Seattle, WA – King County Executive Dow Constantine has ordered companies who fuel planes at King County International Airport to stop servicing planes used by Immigration and Customs Enforcement (ICE), or they will lose county contracts.
Over 34,000 illegal immigrants have been removed from the United States through the King County International Airport over the past eight years, The Seattle Times reported.
The airport, which is also known as Boeing Field, also receives inmates being sent to the Northwest Detention Center in Tacoma.
But on April 23, Constantine signed an order aimed at banning ICE flights at the King County airport, The Seattle Times reported.
“We are hoping to be leading the way,” King County Executive and Chief of Staff Rachel Smith said at the time.
The executive order requires county officials to rework upcoming leases with three companies who service charger flights and operate out of rented space at the airport.
The contract changes would prohibit the companies from servicing planes that transport illegal immigrants, and companies who refuse to comply will not receive county contracts.
“Deportations raise deeply troubling human rights concerns which are inconsistent with the values of King County, including separations of families, increases of racial disproportionality in policing, deportations of people into unsafe situations in other countries, and constitutional concerns of due process,” the executive order read.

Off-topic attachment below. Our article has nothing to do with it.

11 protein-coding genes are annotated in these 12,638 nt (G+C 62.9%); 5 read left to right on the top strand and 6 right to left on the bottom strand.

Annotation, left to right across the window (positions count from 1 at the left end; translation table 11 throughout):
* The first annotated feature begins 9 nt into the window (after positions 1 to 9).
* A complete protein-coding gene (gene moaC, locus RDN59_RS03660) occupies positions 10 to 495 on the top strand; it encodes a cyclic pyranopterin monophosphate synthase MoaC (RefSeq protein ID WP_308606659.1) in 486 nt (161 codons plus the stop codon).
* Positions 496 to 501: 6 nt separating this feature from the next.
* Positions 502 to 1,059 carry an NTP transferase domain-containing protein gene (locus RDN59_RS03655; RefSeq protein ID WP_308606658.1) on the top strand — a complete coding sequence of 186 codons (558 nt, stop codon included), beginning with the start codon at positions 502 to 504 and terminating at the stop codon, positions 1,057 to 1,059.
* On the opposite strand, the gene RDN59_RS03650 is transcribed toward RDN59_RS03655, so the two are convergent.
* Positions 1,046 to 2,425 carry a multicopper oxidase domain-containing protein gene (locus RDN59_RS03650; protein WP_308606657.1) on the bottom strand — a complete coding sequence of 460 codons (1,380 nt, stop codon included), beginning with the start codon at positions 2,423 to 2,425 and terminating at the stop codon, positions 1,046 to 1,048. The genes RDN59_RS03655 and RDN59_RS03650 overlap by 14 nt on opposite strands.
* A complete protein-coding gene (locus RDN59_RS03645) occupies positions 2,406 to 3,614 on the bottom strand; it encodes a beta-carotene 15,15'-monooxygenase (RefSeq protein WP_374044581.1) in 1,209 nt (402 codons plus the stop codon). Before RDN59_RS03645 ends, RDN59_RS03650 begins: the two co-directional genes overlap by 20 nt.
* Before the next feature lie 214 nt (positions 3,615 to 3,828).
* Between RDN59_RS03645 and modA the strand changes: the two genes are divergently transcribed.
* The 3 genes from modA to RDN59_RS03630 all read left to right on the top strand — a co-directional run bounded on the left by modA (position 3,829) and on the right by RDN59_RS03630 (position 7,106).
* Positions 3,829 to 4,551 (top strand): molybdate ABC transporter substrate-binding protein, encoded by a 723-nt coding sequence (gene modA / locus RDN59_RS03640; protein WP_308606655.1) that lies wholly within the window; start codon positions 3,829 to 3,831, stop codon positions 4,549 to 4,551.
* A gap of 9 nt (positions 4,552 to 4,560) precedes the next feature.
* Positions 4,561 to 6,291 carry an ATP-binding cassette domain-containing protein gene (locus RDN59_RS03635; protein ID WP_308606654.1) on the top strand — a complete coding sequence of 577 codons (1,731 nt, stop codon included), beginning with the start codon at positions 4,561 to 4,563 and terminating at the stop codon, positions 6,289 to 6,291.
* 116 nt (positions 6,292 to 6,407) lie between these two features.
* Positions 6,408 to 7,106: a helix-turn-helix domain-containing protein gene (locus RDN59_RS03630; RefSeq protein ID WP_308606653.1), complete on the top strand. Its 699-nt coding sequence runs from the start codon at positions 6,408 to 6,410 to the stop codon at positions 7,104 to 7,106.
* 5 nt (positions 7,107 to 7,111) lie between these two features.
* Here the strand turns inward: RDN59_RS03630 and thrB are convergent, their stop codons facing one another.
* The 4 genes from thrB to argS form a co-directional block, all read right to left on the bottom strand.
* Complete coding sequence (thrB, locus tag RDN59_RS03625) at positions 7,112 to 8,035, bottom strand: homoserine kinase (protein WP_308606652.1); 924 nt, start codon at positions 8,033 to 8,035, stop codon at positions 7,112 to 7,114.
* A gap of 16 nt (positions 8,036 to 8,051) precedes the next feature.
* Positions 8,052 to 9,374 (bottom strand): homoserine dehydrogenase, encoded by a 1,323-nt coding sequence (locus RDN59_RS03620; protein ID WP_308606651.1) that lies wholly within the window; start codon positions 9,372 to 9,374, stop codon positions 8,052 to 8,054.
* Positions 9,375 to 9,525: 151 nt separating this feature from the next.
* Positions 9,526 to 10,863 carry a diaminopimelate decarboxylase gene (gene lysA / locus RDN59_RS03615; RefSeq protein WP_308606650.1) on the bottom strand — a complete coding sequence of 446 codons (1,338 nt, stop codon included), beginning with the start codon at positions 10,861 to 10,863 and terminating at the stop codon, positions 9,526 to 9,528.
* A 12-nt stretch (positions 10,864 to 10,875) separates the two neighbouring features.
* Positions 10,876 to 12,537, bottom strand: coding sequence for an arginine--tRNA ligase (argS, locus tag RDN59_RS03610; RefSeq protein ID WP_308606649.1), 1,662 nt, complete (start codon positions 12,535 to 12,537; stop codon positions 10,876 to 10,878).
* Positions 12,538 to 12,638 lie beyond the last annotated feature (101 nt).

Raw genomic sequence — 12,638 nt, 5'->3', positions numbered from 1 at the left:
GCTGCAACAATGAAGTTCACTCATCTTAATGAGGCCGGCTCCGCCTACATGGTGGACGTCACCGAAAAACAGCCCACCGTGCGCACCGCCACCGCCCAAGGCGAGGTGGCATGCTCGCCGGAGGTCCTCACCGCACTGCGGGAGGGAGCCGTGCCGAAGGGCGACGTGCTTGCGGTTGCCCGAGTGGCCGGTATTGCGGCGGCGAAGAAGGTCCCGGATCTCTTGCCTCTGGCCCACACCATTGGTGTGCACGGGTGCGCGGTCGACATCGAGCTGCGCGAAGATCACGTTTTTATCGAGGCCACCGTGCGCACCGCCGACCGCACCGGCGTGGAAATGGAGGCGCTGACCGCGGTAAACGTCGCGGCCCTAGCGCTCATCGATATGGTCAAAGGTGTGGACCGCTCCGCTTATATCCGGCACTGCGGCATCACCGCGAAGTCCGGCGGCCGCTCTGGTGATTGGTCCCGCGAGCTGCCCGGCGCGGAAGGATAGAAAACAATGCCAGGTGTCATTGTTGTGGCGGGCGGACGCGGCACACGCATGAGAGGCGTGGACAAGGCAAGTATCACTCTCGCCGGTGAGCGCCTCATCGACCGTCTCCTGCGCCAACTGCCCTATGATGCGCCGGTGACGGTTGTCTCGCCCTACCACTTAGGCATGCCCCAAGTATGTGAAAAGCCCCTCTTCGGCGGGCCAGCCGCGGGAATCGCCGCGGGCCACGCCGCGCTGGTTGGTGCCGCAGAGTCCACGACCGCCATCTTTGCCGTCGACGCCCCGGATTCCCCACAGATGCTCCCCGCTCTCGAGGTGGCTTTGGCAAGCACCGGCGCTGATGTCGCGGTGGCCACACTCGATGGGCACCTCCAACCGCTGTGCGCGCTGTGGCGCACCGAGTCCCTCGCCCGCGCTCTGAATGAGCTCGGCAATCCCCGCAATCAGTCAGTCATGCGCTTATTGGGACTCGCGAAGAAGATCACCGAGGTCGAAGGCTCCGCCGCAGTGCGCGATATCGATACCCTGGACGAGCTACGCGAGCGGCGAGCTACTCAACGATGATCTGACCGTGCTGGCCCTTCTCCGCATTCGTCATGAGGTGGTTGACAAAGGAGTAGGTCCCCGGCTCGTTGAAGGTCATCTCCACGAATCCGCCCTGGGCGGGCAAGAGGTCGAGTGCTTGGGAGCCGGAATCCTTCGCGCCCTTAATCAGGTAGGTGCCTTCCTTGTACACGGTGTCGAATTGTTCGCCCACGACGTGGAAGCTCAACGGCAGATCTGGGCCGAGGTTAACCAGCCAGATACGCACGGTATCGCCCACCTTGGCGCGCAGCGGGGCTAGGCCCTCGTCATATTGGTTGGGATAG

The airport sits on land given to the county by the federal government on the condition that federal aircraft be allowed to use the facility.
King County International Airport Director John Parrott claimed that Constantine’s executive order doesn’t violate that stipulation, because the flights are operated by charter companies, not the federal government.
But the airport has also received $21 million in federal grants since 2012 on the condition that the federal government be allowed to use the airport, FOX News reported.
U.S. Department of Transportation (DOT) General Counsel Steven Bradbury reminded Constantine of the airports’ obligation in a recent letter.
Bradbury also noted that the 1978 Airline Deregulation Act “specifically bars local governments from prohibiting or restricting particular types of air transportation,” and argued that the executive order violates federal law.
“This is taking it to a new level,” Federation for American Immigration Reform spokeswoman Ira Mehlman told FOX News. “Sanctuary policies say that the local jurisdiction won’t cooperate with ICE. Here, [Constantine] is taking it a step further and blacklisting companies that do business with ICE. This crosses the line probably into obstruction of justice.”
Thanks to the executive order, ICE now has to transport detainees to the Yakima Airport three hours away. Inmates only had to travel for approximately 40 minutes when ICE was flying them out of the King County airport.
“State and local efforts thwarting ICE operations serve only to create additional security concerns and add significant delays and costs to U.S. taxpayers," ICE Acting Field Operations Director Bryan Wilcox said.